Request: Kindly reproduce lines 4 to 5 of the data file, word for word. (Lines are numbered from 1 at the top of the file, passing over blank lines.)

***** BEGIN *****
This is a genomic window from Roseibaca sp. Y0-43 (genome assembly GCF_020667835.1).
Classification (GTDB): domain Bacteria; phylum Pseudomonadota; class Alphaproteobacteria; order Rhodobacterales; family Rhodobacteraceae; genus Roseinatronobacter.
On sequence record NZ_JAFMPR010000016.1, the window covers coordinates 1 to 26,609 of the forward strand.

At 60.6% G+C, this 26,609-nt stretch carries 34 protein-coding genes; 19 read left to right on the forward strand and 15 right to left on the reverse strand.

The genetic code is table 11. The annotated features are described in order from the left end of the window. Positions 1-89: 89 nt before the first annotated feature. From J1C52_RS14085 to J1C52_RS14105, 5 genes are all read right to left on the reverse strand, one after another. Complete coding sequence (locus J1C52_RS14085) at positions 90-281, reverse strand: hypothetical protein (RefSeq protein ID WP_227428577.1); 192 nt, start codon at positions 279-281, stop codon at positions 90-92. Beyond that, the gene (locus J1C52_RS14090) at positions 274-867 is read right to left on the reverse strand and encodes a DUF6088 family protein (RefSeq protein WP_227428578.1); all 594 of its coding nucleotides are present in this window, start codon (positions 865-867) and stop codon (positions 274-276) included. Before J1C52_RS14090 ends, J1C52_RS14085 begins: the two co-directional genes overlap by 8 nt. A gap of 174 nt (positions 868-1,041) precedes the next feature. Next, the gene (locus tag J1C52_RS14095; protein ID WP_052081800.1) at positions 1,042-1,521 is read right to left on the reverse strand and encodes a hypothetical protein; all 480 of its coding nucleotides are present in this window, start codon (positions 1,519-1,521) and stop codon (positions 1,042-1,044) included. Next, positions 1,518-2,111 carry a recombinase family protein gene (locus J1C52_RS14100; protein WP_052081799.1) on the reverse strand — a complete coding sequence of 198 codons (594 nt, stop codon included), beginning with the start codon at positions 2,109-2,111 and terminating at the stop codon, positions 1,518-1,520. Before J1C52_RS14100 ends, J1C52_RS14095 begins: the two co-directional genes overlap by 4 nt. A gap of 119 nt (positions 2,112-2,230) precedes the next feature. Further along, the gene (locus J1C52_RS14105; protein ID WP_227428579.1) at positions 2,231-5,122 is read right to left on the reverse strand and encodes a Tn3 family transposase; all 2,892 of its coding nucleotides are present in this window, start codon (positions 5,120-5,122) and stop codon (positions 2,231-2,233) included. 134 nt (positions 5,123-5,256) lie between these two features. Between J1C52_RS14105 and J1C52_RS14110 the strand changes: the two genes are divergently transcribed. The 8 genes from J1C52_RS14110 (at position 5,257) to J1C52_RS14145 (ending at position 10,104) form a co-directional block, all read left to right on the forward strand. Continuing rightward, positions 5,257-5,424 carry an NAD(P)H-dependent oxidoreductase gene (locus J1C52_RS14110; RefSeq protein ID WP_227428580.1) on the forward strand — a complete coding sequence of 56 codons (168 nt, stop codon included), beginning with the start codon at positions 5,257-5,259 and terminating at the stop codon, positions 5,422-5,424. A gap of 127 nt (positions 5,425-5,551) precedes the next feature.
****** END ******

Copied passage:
At 60.6% G+C, this 26,609-nt stretch carries 34 protein-coding genes; 19 read left to right on the forward strand and 15 right to left on the reverse strand.

The genetic code is table 11. The annotated features are described in order from the left end of the window. Positions 1-89: 89 nt before the first annotated feature. From J1C52_RS14085 to J1C52_RS14105, 5 genes are all read right to left on the reverse strand, one after another. Complete coding sequence (locus J1C52_RS14085) at positions 90-281, reverse strand: hypothetical protein (RefSeq protein ID WP_227428577.1); 192 nt, start codon at positions 279-281, stop codon at positions 90-92. Beyond that, the gene (locus J1C52_RS14090) at positions 274-867 is read right to left on the reverse strand and encodes a DUF6088 family protein (RefSeq protein WP_227428578.1); all 594 of its coding nucleotides are present in this window, start codon (positions 865-867) and stop codon (positions 274-276) included. Before J1C52_RS14090 ends, J1C52_RS14085 begins: the two co-directional genes overlap by 8 nt. A gap of 174 nt (positions 868-1,041) precedes the next feature. Next, the gene (locus tag J1C52_RS14095; protein ID WP_052081800.1) at positions 1,042-1,521 is read right to left on the reverse strand and encodes a hypothetical protein; all 480 of its coding nucleotides are present in this window, start codon (positions 1,519-1,521) and stop codon (positions 1,042-1,044) included. Next, positions 1,518-2,111 carry a recombinase family protein gene (locus J1C52_RS14100; protein WP_052081799.1) on the reverse strand — a complete coding sequence of 198 codons (594 nt, stop codon included), beginning with the start codon at positions 2,109-2,111 and terminating at the stop codon, positions 1,518-1,520. Before J1C52_RS14100 ends, J1C52_RS14095 begins: the two co-directional genes overlap by 4 nt. A gap of 119 nt (positions 2,112-2,230) precedes the next feature. Further along, the gene (locus J1C52_RS14105; protein ID WP_227428579.1) at positions 2,231-5,122 is read right to left on the reverse strand and encodes a Tn3 family transposase; all 2,892 of its coding nucleotides are present in this window, start codon (positions 5,120-5,122) and stop codon (positions 2,231-2,233) included. 134 nt (positions 5,123-5,256) lie between these two features. Between J1C52_RS14105 and J1C52_RS14110 the strand changes: the two genes are divergently transcribed. The 8 genes from J1C52_RS14110 (at position 5,257) to J1C52_RS14145 (ending at position 10,104) form a co-directional block, all read left to right on the forward strand. Continuing rightward, positions 5,257-5,424 carry an NAD(P)H-dependent oxidoreductase gene (locus J1C52_RS14110; RefSeq protein ID WP_227428580.1) on the forward strand — a complete coding sequence of 56 codons (168 nt, stop codon included), beginning with the start codon at positions 5,257-5,259 and terminating at the stop codon, positions 5,422-5,424. A gap of 127 nt (positions 5,425-5,551) precedes the next feature.